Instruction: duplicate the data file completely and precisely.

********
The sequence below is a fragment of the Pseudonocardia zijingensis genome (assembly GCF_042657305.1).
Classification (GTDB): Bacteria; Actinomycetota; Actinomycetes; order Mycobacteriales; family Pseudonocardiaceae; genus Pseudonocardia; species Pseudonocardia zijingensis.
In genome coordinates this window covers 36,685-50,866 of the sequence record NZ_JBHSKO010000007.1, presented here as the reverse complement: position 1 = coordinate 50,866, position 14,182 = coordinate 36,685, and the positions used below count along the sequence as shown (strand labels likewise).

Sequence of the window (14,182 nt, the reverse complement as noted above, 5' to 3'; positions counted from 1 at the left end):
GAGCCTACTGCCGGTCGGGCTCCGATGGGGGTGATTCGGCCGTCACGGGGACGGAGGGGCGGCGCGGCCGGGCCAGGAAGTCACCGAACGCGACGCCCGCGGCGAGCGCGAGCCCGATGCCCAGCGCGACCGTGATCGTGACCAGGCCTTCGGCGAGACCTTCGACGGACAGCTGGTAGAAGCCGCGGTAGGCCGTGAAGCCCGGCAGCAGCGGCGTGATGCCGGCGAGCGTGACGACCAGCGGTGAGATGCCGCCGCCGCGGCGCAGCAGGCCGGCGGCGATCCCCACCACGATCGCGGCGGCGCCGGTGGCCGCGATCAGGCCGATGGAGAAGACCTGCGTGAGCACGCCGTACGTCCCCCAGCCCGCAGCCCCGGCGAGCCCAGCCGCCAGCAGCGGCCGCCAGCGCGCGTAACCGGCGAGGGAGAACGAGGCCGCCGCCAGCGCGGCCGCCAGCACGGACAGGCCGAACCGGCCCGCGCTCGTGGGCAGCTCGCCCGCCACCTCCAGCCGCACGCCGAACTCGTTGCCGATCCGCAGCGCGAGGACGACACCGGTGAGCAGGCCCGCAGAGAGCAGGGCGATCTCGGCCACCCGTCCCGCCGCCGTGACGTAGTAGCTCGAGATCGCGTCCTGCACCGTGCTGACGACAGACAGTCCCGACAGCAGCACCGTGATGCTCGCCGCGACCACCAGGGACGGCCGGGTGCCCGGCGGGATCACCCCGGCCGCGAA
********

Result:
The sequence below is a fragment of the Pseudonocardia zijingensis genome (assembly GCF_042657305.1).
Classification (GTDB): Bacteria; Actinomycetota; Actinomycetes; order Mycobacteriales; family Pseudonocardiaceae; genus Pseudonocardia; species Pseudonocardia zijingensis.
In genome coordinates this window covers 36,685-50,866 of the sequence record NZ_JBHSKO010000007.1, presented here as the reverse complement: position 1 = coordinate 50,866, position 14,182 = coordinate 36,685, and the positions used below count along the sequence as shown (strand labels likewise).

Sequence of the window (14,182 nt, the reverse complement as noted above, 5' to 3'; positions counted from 1 at the left end):
GAGCCTACTGCCGGTCGGGCTCCGATGGGGGTGATTCGGCCGTCACGGGGACGGAGGGGCGGCGCGGCCGGGCCAGGAAGTCACCGAACGCGACGCCCGCGGCGAGCGCGAGCCCGATGCCCAGCGCGACCGTGATCGTGACCAGGCCTTCGGCGAGACCTTCGACGGACAGCTGGTAGAAGCCGCGGTAGGCCGTGAAGCCCGGCAGCAGCGGCGTGATGCCGGCGAGCGTGACGACCAGCGGTGAGATGCCGCCGCCGCGGCGCAGCAGGCCGGCGGCGATCCCCACCACGATCGCGGCGGCGCCGGTGGCCGCGATCAGGCCGATGGAGAAGACCTGCGTGAGCACGCCGTACGTCCCCCAGCCCGCAGCCCCGGCGAGCCCAGCCGCCAGCAGCGGCCGCCAGCGCGCGTAACCGGCGAGGGAGAACGAGGCCGCCGCCAGCGCGGCCGCCAGCACGGACAGGCCGAACCGGCCCGCGCTCGTGGGCAGCTCGCCCGCCACCTCCAGCCGCACGCCGAACTCGTTGCCGATCCGCAGCGCGAGGACGACACCGGTGAGCAGGCCCGCAGAGAGCAGGGCGATCTCGGCCACCCGTCCCGCCGCCGTGACGTAGTAGCTCGAGATCGCGTCCTGCACCGTGCTGACGACAGACAGTCCCGACAGCAGCACCGTGATGCTCGCCGCGACCACCAGGGACGGCCGGGTGCCCGGCGGGATCACCCCGGCCGCGAA